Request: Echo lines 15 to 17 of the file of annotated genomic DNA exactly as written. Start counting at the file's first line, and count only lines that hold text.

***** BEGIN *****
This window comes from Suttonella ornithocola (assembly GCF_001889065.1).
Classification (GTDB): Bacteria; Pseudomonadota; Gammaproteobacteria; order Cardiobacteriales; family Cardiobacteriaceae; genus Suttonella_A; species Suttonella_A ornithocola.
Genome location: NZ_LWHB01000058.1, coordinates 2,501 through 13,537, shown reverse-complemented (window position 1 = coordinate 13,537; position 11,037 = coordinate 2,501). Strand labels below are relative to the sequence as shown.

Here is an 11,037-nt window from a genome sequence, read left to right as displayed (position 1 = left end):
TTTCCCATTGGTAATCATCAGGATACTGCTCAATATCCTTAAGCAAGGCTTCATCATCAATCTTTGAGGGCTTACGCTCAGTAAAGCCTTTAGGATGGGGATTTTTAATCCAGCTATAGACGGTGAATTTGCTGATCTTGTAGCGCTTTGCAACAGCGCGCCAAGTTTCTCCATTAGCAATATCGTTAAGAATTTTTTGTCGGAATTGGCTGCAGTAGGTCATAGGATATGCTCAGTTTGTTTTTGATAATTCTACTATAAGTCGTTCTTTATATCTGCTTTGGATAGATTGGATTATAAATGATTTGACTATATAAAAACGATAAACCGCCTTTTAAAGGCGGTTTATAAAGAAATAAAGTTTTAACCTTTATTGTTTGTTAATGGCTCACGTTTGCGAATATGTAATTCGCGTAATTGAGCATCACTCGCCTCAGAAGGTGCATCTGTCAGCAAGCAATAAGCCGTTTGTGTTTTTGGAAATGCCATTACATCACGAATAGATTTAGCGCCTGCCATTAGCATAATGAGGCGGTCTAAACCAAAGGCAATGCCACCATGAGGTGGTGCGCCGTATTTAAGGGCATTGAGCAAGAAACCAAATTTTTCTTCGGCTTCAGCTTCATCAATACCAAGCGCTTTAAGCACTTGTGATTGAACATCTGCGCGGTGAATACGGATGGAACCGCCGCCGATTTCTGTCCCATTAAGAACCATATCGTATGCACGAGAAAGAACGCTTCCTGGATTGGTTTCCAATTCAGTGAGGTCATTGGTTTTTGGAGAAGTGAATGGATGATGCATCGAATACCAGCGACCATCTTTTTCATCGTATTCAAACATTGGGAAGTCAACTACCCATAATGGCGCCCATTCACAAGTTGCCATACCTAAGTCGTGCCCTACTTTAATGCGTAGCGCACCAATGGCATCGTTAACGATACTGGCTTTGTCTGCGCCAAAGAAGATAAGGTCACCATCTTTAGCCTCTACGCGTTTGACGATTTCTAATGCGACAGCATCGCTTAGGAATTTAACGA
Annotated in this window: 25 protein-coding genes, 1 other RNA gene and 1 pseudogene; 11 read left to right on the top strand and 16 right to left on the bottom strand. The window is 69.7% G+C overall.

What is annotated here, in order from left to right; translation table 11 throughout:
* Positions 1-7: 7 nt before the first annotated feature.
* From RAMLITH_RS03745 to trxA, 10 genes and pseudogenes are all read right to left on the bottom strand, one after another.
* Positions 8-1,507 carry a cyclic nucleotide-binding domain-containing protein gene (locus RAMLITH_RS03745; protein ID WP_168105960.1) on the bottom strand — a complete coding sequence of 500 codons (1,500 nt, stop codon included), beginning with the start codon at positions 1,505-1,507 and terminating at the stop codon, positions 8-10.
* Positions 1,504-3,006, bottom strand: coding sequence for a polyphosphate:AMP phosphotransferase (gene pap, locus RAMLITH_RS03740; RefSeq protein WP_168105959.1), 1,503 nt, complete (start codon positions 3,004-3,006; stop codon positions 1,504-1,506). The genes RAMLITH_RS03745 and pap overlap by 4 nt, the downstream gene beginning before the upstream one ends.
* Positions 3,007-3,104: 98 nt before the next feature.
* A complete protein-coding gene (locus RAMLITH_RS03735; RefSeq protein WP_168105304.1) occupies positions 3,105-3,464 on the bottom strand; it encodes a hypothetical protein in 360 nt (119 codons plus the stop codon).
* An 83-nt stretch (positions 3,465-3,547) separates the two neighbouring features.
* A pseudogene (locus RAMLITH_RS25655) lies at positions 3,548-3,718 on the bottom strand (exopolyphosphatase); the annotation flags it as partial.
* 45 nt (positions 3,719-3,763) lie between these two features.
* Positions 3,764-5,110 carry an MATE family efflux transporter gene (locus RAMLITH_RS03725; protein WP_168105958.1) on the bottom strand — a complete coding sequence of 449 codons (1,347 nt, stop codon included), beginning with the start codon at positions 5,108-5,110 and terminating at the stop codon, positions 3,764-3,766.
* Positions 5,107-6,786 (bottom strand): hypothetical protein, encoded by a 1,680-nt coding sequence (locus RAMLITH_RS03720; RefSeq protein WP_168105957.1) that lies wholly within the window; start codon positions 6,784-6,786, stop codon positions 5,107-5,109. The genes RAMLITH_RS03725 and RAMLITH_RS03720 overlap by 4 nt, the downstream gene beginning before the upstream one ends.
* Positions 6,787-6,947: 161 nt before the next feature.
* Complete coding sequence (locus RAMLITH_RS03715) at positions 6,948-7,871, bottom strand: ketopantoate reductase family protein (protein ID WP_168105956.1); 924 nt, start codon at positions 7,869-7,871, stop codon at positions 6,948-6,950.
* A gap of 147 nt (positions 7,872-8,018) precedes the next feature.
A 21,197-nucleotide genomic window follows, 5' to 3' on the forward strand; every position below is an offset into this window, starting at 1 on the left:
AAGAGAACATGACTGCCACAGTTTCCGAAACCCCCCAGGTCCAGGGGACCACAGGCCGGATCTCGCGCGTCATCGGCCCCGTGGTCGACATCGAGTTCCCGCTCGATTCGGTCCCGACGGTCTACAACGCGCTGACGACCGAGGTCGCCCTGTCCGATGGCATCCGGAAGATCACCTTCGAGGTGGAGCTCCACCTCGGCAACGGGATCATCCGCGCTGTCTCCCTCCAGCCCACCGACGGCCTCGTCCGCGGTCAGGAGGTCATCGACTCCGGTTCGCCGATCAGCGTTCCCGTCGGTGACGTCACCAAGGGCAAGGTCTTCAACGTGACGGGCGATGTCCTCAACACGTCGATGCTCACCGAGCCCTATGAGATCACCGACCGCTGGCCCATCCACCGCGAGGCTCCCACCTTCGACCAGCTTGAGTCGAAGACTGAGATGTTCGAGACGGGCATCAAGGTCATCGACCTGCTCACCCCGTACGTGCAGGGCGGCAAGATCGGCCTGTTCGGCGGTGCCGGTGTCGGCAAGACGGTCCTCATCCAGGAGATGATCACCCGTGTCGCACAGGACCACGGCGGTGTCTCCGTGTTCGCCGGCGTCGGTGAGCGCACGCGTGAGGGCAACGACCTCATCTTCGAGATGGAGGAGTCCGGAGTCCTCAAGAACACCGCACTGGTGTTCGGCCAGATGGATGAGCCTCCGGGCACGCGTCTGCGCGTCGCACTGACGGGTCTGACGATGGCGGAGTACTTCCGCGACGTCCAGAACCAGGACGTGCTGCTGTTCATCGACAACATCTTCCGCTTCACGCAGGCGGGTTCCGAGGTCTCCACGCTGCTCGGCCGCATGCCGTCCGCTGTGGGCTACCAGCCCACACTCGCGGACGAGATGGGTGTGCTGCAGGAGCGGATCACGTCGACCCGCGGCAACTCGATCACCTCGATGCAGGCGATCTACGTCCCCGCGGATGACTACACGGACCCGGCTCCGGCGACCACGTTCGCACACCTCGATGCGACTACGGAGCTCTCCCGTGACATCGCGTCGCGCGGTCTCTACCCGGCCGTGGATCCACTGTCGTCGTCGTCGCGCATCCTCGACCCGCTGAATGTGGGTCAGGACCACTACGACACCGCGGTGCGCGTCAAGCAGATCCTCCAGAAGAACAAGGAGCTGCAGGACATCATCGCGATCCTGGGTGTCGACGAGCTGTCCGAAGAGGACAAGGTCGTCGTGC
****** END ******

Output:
* A pseudogene (locus RAMLITH_RS25655) lies at positions 3,548-3,718 on the bottom strand (exopolyphosphatase); the annotation flags it as partial.
* 45 nt (positions 3,719-3,763) lie between these two features.
* Positions 3,764-5,110 carry an MATE family efflux transporter gene (locus RAMLITH_RS03725; protein WP_168105958.1) on the bottom strand — a complete coding sequence of 449 codons (1,347 nt, stop codon included), beginning with the start codon at positions 5,108-5,110 and terminating at the stop codon, positions 3,764-3,766.